Again the shrug.
I informed him that he has an obligation to mark the work as urgent given my husband’s circumstances.
No senora, it all depends on the workload.
I quoted the relevant law and appropriate regulation for the institution and suggesed he consult Don Adolfo, his boss.
Don Adolfo is not yet in the office, senora.
Not a problem, senor. I can give you his home number. Thanks to the Bandersnatch whose little black book of numbers gives access to the movers and shakers – or, to be more accurate, the torpid bloated crocodiles – of the area.
He eyed me…contemplating. Is it likely that an an old bat, a foreigner to boot, would have the number of Don Adolfo? Had I been someone under twenty plastered in make up with hair extensions, plastic nails and a dress which left little to be revealed the matter would have been clear. But this old bat…?
He decided not to risk it…after all, the old bat knew his boss’s name…so finally marked up the repair as urgent and, with a little prompting, gave me the reference number, with which I could check that he had, in fact, done as asked.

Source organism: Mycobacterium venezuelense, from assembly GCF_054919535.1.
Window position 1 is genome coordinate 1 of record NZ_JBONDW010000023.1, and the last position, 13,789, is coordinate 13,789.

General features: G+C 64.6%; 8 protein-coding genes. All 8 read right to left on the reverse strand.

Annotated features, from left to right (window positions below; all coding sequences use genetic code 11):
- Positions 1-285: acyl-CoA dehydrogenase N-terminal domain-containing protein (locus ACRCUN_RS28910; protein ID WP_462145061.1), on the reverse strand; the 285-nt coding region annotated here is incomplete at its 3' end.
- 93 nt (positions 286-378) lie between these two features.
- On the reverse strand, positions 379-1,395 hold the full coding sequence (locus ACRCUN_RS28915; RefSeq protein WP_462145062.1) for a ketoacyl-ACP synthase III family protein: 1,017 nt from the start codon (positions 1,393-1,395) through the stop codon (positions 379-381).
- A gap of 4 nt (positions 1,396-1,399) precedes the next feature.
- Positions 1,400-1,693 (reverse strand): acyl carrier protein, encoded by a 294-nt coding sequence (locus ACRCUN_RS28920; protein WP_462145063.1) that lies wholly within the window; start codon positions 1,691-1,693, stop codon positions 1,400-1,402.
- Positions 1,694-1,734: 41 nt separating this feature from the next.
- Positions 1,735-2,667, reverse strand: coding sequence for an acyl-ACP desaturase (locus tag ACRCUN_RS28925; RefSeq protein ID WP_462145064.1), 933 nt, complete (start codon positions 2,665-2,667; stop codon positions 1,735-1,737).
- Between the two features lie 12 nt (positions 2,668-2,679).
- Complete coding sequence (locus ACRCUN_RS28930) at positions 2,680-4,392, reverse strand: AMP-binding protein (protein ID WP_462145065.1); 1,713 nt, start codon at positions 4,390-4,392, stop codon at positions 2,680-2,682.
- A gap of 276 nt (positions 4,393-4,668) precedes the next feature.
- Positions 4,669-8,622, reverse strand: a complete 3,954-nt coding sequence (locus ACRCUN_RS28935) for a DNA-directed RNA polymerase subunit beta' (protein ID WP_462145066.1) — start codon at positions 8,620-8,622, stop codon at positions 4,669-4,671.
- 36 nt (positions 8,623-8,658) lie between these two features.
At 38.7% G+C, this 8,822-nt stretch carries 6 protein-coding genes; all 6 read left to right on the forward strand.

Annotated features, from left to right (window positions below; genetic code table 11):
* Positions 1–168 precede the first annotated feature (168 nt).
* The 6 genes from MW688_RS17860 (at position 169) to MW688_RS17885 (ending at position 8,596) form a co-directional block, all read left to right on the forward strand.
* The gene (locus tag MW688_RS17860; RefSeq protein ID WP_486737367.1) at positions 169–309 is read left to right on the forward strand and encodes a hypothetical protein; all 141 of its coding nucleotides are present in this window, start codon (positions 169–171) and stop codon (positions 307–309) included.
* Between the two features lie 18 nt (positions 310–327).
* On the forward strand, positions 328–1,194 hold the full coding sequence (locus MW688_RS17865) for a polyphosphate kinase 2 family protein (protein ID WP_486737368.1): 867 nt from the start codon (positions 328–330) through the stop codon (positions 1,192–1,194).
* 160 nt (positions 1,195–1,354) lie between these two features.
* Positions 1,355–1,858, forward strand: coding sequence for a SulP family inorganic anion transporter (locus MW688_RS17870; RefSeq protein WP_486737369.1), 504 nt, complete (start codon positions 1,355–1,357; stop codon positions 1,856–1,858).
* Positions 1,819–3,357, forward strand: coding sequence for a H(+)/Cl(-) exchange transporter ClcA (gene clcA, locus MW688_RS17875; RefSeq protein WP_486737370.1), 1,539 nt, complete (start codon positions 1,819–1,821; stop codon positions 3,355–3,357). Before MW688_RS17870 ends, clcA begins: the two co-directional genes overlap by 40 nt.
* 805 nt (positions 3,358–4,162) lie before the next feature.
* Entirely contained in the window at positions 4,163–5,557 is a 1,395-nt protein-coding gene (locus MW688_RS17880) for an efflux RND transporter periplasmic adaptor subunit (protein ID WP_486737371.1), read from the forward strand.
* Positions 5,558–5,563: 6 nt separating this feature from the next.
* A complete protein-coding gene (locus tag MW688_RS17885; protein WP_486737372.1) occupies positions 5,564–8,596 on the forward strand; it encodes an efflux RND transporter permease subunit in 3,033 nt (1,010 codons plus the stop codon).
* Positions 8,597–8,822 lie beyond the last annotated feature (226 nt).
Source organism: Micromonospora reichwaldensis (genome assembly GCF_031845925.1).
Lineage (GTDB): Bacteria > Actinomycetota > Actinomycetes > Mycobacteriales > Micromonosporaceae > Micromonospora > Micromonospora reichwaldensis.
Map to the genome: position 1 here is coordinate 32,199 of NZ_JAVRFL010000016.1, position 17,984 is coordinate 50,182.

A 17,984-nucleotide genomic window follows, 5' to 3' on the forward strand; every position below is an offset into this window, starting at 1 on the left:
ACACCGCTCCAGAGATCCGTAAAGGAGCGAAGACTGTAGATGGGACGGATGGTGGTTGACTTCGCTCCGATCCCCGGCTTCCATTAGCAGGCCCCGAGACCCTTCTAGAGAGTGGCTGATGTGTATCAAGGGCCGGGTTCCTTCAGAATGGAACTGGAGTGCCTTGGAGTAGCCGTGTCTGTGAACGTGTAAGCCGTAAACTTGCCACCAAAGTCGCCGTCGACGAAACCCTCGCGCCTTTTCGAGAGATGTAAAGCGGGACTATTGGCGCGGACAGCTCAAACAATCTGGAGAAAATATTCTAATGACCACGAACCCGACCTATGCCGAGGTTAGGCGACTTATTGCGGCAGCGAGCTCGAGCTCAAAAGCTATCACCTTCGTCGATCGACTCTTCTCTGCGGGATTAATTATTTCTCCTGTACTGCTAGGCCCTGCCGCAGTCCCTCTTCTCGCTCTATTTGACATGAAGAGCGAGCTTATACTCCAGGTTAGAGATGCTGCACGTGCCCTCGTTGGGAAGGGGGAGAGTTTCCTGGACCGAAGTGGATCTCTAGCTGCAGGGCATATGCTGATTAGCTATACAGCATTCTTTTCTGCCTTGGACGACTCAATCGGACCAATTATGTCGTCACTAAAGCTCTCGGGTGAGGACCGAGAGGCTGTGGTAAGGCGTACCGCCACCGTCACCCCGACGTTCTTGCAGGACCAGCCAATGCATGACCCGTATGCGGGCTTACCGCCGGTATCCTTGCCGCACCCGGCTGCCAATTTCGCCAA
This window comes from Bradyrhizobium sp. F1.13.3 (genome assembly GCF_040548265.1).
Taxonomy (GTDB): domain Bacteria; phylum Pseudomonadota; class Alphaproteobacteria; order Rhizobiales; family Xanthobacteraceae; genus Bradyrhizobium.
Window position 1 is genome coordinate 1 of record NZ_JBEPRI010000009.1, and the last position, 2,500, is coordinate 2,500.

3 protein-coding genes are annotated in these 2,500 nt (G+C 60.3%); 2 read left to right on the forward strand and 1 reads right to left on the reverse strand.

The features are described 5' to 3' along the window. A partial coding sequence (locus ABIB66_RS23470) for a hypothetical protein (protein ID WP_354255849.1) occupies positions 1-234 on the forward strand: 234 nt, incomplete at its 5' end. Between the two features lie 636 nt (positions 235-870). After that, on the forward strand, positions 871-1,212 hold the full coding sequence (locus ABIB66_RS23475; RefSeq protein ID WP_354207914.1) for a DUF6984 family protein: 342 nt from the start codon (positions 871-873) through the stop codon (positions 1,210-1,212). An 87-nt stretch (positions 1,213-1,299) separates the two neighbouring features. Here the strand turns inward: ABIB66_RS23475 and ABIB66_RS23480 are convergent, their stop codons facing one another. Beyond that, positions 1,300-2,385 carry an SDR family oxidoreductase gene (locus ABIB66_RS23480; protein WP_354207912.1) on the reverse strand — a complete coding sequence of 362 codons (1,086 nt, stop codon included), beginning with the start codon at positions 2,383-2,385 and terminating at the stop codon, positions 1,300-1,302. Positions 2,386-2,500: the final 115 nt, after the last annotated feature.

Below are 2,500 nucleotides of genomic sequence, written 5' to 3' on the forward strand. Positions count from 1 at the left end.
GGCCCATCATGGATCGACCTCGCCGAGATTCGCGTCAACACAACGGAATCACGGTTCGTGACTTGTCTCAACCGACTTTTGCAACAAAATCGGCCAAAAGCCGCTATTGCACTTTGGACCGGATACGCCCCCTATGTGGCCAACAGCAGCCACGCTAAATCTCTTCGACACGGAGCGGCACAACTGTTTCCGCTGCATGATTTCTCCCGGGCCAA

France was a good training ground for customer service. You knew they were going to do you down and it behoved you to have your threats well thought out beforehand.
ICE behind me, I trekked up the steep hill to the big supermarket in order to buy another mobile ‘phone.
Choice was easy…but the purchase process was hindered by the manager being incommunicado in the lavatory with the keys to the necessary store, but once he emerged the member of staff kindly agreed to change the SIM card to the new ‘phone…only it wasn’t the same size, and, in any case, if I wanted to keep my telephone number I would have to go back to ICE to have them sort it.
So back down the hill to ICE.
By this time all and sundry were being admitted…but whereas when there were next to no clients during old age pensioners’ hour all the help desks were occupied now the waiting room was full to the gills and only two staff were available.